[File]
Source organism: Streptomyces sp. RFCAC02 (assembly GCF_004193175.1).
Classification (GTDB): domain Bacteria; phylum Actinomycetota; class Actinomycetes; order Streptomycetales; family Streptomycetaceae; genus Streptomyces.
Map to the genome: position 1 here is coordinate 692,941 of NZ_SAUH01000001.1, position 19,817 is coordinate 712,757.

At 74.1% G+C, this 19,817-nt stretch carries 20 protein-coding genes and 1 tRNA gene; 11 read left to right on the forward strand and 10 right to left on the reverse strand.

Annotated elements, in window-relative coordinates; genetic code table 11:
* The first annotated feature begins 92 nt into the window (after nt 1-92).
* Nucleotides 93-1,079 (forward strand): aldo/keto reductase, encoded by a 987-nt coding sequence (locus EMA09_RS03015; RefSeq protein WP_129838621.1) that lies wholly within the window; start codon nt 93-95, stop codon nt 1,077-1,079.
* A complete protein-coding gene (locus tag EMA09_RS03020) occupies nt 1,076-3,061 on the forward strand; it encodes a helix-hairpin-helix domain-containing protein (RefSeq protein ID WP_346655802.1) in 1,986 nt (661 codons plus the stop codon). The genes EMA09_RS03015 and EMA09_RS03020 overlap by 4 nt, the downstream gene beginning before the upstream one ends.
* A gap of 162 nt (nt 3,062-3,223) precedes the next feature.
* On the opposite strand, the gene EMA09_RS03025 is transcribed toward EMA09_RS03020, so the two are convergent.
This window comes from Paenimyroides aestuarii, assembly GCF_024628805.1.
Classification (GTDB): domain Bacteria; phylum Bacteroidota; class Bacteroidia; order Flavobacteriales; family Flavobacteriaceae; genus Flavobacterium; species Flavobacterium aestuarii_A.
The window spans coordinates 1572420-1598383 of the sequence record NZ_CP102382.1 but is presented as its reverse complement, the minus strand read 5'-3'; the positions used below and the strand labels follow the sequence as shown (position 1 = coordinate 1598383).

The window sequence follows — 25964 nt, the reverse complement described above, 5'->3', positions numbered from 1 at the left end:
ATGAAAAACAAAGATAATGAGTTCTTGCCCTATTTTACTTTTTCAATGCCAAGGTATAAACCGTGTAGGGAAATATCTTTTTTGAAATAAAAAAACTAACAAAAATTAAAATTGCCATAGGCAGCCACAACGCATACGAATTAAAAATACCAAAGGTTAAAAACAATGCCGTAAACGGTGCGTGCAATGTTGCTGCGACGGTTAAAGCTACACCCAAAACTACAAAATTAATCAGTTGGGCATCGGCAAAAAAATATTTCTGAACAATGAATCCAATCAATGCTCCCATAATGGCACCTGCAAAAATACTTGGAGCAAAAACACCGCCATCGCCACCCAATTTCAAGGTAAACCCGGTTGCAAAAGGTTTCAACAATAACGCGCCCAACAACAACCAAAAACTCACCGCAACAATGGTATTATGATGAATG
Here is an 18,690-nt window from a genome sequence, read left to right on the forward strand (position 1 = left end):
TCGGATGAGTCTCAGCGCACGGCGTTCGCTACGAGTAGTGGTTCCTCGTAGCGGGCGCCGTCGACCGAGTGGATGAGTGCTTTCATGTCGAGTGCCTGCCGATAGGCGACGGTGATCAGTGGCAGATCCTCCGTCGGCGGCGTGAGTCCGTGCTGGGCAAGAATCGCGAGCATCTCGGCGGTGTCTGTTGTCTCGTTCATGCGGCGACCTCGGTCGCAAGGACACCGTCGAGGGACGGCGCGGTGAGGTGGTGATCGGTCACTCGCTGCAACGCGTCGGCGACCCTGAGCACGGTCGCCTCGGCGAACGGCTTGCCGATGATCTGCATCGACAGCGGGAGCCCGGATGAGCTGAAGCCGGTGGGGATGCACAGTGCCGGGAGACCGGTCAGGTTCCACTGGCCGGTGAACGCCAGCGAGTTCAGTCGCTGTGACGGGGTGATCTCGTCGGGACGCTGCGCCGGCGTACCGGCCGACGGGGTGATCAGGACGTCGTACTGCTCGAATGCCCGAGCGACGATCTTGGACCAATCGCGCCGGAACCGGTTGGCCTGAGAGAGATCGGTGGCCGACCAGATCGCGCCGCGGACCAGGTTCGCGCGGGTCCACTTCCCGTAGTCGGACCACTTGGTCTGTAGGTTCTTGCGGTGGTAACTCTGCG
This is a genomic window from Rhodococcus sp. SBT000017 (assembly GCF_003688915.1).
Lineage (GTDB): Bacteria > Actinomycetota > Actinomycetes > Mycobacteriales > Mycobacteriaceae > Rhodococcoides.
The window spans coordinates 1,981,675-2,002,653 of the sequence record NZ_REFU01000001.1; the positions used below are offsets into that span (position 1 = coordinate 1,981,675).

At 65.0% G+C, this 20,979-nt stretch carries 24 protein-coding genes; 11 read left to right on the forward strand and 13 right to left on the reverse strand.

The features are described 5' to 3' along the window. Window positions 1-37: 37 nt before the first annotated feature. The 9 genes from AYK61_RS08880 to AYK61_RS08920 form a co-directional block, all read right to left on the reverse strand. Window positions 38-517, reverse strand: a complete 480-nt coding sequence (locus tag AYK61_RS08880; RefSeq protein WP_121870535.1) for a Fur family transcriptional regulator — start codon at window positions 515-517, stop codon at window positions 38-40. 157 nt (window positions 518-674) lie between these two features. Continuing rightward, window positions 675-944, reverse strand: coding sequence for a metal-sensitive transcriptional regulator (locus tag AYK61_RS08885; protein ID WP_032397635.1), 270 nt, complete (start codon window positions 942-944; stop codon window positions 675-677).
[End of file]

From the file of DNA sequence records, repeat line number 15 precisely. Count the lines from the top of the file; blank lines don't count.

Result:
ATGAAAAACAAAGATAATGAGTTCTTGCCCTATTTTACTTTTTCAATGCCAAGGTATAAACCGTGTAGGGAAATATCTTTTTTGAAATAAAAAAACTAACAAAAATTAAAATTGCCATAGGCAGCCACAACGCATACGAATTAAAAATACCAAAGGTTAAAAACAATGCCGTAAACGGTGCGTGCAATGTTGCTGCGACGGTTAAAGCTACACCCAAAACTACAAAATTAATCAGTTGGGCATCGGCAAAAAAATATTTCTGAACAATGAATCCAATCAATGCTCCCATAATGGCACCTGCAAAAATACTTGGAGCAAAAACACCGCCATCGCCACCCAATTTCAAGGTAAACCCGGTTGCAAAAGGTTTCAACAATAACGCGCCCAACAACAACCAAAAACTCACCGCAACAATGGTATTATGATGAATG